PET (Positron Emission Tomography) and CT (Computed Tomography) scans are both standard imaging tools that physicians use to pinpoint disease states in the body. A PET scan images the cellular activity of the body at a very early stage, often before anatomical changes take place. The CT scan provides information about the body’s anatomy such as size, shape and location. By combining these two scanning technologies, a PET/CT scan enables physicians to more accurately diagnose and identify cancer, heart disease and brain disorders.
CT and MRI scans are anatomic imaging modalities, which means that they look at the size and shape of organs and body structures. A PET scan is a metabolic imaging modality, which means it looks at cellular activity. The information collected from a PET scan is different from any other test that is available.
A single PET or PET/CT exam can provide information that once would have required several medical studies and possibly surgery. PET scans are most often used to help the physician detect cancer and monitor response to treatment. PET scans are also used to evaluate heart disease, neurological conditions and other physiological problems.
PET scans provide the physician with valuable information. For cancer patients it may help diagnose the extent of disease, guide the most effective therapy, and then help evaluate if the treatment is effective. PET scans aid in the diagnosis of heart disease and neurological diseases. This type of imaging can show changes much earlier than other imaging tests like CT or MRI.
The risks associated with a PET scan are very minimal. The quantity of radiation is low and the radiopharmaceutical degrades quickly so that no detectable radioactivity is present after several hours. In addition to the radioactive decomposition, the remaining radiopharmaceutical is eliminated from the body through urine. Family members are not at risk for exposure since most of the radioactivity has left the body or decomposed before the patient has left the center.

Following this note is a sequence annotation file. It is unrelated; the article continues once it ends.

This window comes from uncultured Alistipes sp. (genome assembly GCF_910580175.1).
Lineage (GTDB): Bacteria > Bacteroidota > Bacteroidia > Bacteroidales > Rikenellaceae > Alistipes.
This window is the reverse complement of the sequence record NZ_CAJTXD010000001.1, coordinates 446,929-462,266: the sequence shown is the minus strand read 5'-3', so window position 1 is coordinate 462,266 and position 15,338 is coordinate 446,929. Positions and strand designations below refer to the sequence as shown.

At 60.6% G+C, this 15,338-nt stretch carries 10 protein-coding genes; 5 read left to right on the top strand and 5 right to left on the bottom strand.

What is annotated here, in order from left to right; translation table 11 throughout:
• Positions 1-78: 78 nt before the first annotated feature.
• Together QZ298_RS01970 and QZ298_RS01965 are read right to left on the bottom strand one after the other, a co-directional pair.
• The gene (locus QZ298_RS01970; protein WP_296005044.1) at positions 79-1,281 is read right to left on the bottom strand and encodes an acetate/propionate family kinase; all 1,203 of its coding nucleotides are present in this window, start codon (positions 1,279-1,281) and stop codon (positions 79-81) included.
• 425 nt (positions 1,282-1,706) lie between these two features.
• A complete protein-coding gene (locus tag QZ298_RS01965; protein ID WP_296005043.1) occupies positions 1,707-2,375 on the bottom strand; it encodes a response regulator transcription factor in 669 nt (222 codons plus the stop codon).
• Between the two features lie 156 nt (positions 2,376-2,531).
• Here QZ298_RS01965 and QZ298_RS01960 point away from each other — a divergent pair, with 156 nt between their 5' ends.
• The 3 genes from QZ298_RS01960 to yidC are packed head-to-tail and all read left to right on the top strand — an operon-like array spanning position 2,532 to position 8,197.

If you are having a PET scan for an oncologic application you will usually be scheduled for your scan at an outpatient imaging facility. Upon arrival you will receive an injection of radioactive glucose (FDG), which will take approximately 60 minutes to distribute throughout your body. You will be asked to empty your bladder and then lie down on the scanner bed. The scan takes approximately 15-35 minutes, depending upon the type of scan you are having and the type of scanner being used. It is important that you lie still during this process. If you need pain medication please bring it with you. You should plan on being at the imaging facility for approximately 2 to 3 hours.
A radiopharmaceutical is a radioactive drug. The most commonly used PET radiopharmaceutical is F 18 Fluorodeoxyglucose, or FDG, which is a radioactive form of glucose (sugar).
F-18 Fluorodeoxyglucose or FDG, is a type of glucose (sugar) and is the most common radiopharmaceutical used in PET imaging. To begin the PET procedure, a small amount of glucose is injected into your bloodstream. There is no danger to you from this injection. Glucose is a common substance that every cell in your body needs in order to function. Diabetic patients do not need to worry; it would take 1,000,000 doses of FDG to equal the glucose in 1 teaspoon of sugar. FDG has a half-life of approximately 110 minutes, so it is quickly expelled from your body. FDG must pass multiple quality control measures before it is used for any patient injection.
Once the PET scan is complete, you will be able to leave the imaging facility. Make sure you drink plenty of water or other fluids throughout the day to help flush the FDG from your body.
There are no side effects to having a PET scan. Make sure you drink plenty of water and check with your physician if you have any concerns.
The PET scan is interpreted by a trained nuclear medicine physician or radiologist and results are usually sent to the referring physician within 24-48 hours. You should contact your doctor to discuss the results.
If you are under a physician’s care, you should follow your physician’s recommendations for frequency of PET scans.
Yes and no. There are examinations that can be performed. However, there is no other metabolic (biological) scanning technique other than PET at this time. CT and MRI, for example, both examine the anatomical (physical) structure. Therefore, they can be useful in determining the size and location of a tumor. However, neither of them can determine whether a tumor is still metabolically active.
PET has been around for years, but originally was used only in research. As the technology grew, PET procedures were performed only in dedicated imaging facilities that had ready access to a cyclotron and a radiochemistry lab to make the radiopharmaceutical. Now, companies are producing radiopharmaceuticals in many areas for distribution to imaging facilities across the country making it feasible for more medical facilities to offer PET scanning.
Approximately 1.5 to 1.7 million PET scans were performed last year. The number of PET scans performed increases dramatically every year.
The only pain involved is the needle prick when you receive the radiopharmaceutical injection, which does not differ from any other type of injection.
Many PET scans are covered by private insurance and Medicare; pre-authorization may be needed and is advised.